The best type of wood floor for radiant heat systems are wood flooring products that have the best stability.  Wood flooring has direct heat contact throughout the entire day. We all know that heat will dry out wood flooring. Excessive moisture loss  and gapping is expected, when you install wood flooring products over radiant heat. Which can lead to permanent damages if, you do not take precautions.

  • Engineered hardwood flooring - Engineered hardwood flooring have the best stability for wood flooring compared to solid wood flooring, when installed over radiant heat. Due to its construction, you will have the least amount of movement. It can be installed over concrete and wooden radiant floor heat systems.
  • Wood specie - Only certain wood species are allowed to be installed over radiant heating. Check with your  radiant heat manufacturer first. Wood species like Oak provide the best stability over radiant heat. Dense species like Maple and Brazilian Cherry is not ideal, because it is less stable.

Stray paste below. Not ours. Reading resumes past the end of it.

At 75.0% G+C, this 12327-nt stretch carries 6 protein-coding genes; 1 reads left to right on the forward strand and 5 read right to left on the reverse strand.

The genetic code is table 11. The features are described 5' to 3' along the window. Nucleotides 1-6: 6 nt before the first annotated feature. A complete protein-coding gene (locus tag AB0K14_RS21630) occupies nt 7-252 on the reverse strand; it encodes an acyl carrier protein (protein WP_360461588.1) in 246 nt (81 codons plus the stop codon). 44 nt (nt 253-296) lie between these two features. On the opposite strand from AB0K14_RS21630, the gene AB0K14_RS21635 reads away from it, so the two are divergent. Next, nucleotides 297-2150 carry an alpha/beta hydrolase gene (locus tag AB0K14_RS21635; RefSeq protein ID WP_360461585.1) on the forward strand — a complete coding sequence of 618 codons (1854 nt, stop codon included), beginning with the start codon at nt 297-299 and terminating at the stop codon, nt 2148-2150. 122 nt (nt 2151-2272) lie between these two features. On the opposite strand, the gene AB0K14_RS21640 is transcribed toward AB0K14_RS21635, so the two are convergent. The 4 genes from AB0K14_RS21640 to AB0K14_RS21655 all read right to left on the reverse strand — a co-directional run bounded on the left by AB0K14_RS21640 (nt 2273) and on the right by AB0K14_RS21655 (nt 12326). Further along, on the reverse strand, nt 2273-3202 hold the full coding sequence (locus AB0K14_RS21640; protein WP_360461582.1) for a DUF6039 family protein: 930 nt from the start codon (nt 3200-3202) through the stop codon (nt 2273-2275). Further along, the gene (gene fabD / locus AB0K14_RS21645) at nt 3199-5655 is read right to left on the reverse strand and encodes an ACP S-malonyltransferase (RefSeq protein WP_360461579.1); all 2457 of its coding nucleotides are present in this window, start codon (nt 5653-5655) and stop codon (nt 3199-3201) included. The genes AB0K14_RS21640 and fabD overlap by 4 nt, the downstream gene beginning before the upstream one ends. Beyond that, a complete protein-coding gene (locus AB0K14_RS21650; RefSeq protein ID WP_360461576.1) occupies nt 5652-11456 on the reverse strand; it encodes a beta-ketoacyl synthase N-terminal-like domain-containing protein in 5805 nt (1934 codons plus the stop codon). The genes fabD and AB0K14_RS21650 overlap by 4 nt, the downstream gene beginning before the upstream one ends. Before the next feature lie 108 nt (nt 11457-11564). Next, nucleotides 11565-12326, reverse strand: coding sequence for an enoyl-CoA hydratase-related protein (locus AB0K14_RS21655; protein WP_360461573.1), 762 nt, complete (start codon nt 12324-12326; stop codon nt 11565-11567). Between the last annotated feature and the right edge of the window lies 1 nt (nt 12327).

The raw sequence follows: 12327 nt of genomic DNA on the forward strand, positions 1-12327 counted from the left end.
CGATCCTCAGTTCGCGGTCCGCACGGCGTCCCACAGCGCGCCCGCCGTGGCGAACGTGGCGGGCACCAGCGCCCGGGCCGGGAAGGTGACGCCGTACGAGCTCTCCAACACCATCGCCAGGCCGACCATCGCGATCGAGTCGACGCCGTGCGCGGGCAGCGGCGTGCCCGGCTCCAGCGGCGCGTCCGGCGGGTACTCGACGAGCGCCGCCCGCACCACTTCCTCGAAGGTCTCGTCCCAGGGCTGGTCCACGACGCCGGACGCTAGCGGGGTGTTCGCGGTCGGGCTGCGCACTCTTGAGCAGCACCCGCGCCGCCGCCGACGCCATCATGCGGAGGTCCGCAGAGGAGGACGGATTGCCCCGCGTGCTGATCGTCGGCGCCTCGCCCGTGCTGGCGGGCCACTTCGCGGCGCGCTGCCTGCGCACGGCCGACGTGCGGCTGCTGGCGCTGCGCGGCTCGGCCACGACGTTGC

• Quarter sawn and Rift and Quarter sawn - For more stability, choose either quarter sawn or rift and quarter sawn. These types of flooring expand and contract along the thickness of the floor board and less along the width. Avoid plain sawn or live sawn, these type of floors will move along the width the most. Which can lead to excessive gapping, when installed over radiant heat.
  • Width - For added stability, narrow strips are more stable than planks or wide plank flooring. You can expect to see 1/16"  to 1/8" gaps for plank floorings.

General guidelines